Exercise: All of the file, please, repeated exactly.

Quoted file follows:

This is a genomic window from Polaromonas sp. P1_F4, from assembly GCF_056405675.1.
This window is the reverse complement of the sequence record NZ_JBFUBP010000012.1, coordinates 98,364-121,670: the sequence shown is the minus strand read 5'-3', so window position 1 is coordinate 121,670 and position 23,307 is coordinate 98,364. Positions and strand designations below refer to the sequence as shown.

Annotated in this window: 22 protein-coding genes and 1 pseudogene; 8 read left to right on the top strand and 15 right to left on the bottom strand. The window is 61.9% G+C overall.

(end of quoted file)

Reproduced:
This is a genomic window from Polaromonas sp. P1_F4, from assembly GCF_056405675.1.
This window is the reverse complement of the sequence record NZ_JBFUBP010000012.1, coordinates 98,364-121,670: the sequence shown is the minus strand read 5'-3', so window position 1 is coordinate 121,670 and position 23,307 is coordinate 98,364. Positions and strand designations below refer to the sequence as shown.

Annotated in this window: 22 protein-coding genes and 1 pseudogene; 8 read left to right on the top strand and 15 right to left on the bottom strand. The window is 61.9% G+C overall.